Archive for August, 2008

GM, Ford and Chrysler’s begging bowl.

August 31, 2008

John Naughton posted this thought to his online diary this morning.

Help the Aged

I first became interested in economics through reading John Kenneth Galbraith, one of whose great insights was that the strongest advocates of state aid in hard times were the big corporations who, in good times, were the strongest opponents of ‘big government’. Well, here we go again.

The three major US car manufacturers, GM, Ford and Chrysler, are working with the United Automobile Workers union to lobby Congress for a further $3.75bn on top of the $25bn in loans authorised for the industry last year…

A leading General Motors executive has called for government loans of up to $50bn to help American car markers build more fuel-efficient cars.

Bob Lutz, GM’s vice-chairman, warned that major US car manufacturers need the money to re-tool their factories and are unlikely to be able to raise enough capital alone due to tight credit markets.

Mr Lutz’s comments come against background of ongoing talks between leading US car makers and politicians in recent weeks over enhanced government backing to enable a shift to greener production.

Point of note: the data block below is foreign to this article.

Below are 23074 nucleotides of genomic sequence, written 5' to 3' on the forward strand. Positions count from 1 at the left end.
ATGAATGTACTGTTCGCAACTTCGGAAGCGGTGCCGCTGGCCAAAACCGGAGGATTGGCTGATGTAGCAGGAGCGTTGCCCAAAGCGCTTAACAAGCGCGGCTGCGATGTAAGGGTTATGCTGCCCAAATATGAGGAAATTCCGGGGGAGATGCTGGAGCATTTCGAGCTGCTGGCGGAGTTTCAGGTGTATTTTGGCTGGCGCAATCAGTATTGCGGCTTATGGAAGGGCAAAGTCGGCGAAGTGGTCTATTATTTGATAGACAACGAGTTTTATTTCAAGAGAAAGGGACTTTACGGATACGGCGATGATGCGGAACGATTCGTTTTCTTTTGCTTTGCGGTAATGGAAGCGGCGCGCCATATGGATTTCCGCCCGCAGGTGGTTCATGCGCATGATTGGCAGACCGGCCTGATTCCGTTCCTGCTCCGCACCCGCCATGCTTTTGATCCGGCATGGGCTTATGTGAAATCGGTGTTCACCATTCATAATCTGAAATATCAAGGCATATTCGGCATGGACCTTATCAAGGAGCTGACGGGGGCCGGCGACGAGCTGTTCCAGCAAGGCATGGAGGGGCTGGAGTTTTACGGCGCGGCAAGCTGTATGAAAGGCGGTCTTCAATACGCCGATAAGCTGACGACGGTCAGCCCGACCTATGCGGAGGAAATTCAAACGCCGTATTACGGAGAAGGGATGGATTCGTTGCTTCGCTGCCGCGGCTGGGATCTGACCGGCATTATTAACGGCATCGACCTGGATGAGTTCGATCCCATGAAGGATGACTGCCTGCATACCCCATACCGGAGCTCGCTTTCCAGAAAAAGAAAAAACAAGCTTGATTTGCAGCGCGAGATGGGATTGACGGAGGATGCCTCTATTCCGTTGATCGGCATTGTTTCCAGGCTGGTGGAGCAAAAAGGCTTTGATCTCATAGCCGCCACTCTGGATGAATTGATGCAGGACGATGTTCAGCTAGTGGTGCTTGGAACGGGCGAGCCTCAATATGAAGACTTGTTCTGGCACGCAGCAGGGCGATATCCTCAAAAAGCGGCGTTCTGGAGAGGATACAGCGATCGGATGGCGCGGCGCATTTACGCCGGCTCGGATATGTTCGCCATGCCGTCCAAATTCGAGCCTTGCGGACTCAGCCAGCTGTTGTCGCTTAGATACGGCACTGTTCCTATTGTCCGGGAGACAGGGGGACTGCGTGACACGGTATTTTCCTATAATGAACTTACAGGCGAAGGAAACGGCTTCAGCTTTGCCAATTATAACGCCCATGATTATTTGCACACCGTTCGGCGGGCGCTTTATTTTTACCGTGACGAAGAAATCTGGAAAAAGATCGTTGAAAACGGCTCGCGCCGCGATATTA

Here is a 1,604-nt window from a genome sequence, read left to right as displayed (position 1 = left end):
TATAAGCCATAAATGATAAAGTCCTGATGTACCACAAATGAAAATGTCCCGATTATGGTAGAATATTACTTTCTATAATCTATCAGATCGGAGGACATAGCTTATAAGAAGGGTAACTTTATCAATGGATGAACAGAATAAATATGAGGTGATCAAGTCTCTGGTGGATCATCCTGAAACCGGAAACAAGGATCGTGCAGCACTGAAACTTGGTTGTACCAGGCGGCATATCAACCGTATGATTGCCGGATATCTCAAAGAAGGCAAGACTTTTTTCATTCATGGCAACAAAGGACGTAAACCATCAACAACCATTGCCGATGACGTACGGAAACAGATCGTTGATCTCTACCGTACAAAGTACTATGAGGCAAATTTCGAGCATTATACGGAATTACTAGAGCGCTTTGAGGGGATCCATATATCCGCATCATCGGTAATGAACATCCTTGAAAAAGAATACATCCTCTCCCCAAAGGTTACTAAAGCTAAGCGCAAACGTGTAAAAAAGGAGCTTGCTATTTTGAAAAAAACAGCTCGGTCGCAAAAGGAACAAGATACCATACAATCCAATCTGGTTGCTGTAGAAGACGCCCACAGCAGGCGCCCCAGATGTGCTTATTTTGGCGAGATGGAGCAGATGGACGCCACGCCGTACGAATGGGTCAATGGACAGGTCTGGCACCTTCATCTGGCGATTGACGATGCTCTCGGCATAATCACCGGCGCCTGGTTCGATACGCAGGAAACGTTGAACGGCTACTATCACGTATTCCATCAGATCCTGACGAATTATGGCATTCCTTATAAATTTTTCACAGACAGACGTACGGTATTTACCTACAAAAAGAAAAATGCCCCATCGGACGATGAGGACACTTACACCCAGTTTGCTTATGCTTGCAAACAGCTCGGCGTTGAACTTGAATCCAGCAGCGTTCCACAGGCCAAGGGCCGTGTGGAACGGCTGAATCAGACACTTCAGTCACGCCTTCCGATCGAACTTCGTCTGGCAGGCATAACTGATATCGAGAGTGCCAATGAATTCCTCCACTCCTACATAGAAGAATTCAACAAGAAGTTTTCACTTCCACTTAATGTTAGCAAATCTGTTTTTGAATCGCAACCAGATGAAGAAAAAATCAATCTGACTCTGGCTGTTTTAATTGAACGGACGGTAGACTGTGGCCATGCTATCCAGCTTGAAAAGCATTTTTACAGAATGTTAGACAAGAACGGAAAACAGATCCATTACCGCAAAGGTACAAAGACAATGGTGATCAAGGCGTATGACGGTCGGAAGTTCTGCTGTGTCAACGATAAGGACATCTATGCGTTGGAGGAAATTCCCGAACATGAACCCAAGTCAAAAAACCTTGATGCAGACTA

This is the crowd who’ve been gleefully making and marketing SUVs — and investing accordingly — instead of paying attention to the looming crisis in oil costs and global warming.

Galbraith also remarked that “those who benefit from the status quo resist change”. I myself think that this “crowd” are actually asking the government to help them to resist change. 

05/02/2005 I just spotted a typo

Sloppy journalism or a crime?

August 31, 2008

In an edited extract from his forthcoming book, Bad Science, published in the 30th of August 2008 edition of The Guardian, Ben Goldacre tells readers that “Dr Andrew Wakefield is in front of the General Medical Council on charges of serious professional misconduct, his paper on 12 children with autism and bowel problems is described as “debunked” – although it never supported the conclusions ascribed to it – and journalists have convinced themselves that his £435,643 fee from legal aid proves that his research was flawed. I will now defend the heretic Dr Andrew Wakefield.”

 

His defence, the Guardian version of which can be found here, is that is that the media got the story wrong and, for a variety of less than complicated reasons continued to get it wrong for over a decade.

British journalists have done their job extremely well. People make health decisions based on what they read in the newspapers, and MMR uptake has plummeted from 92% to 73%: there can be no doubt that the appalling state of health reporting is now a serious public health issue. We have already seen a mumps epidemic in 2005, and measles cases are at their highest levels for a decade. But these are not the most chilling consequences of their hoax, because the media are now queueing up to blame one man, Wakefield, for their own crimes.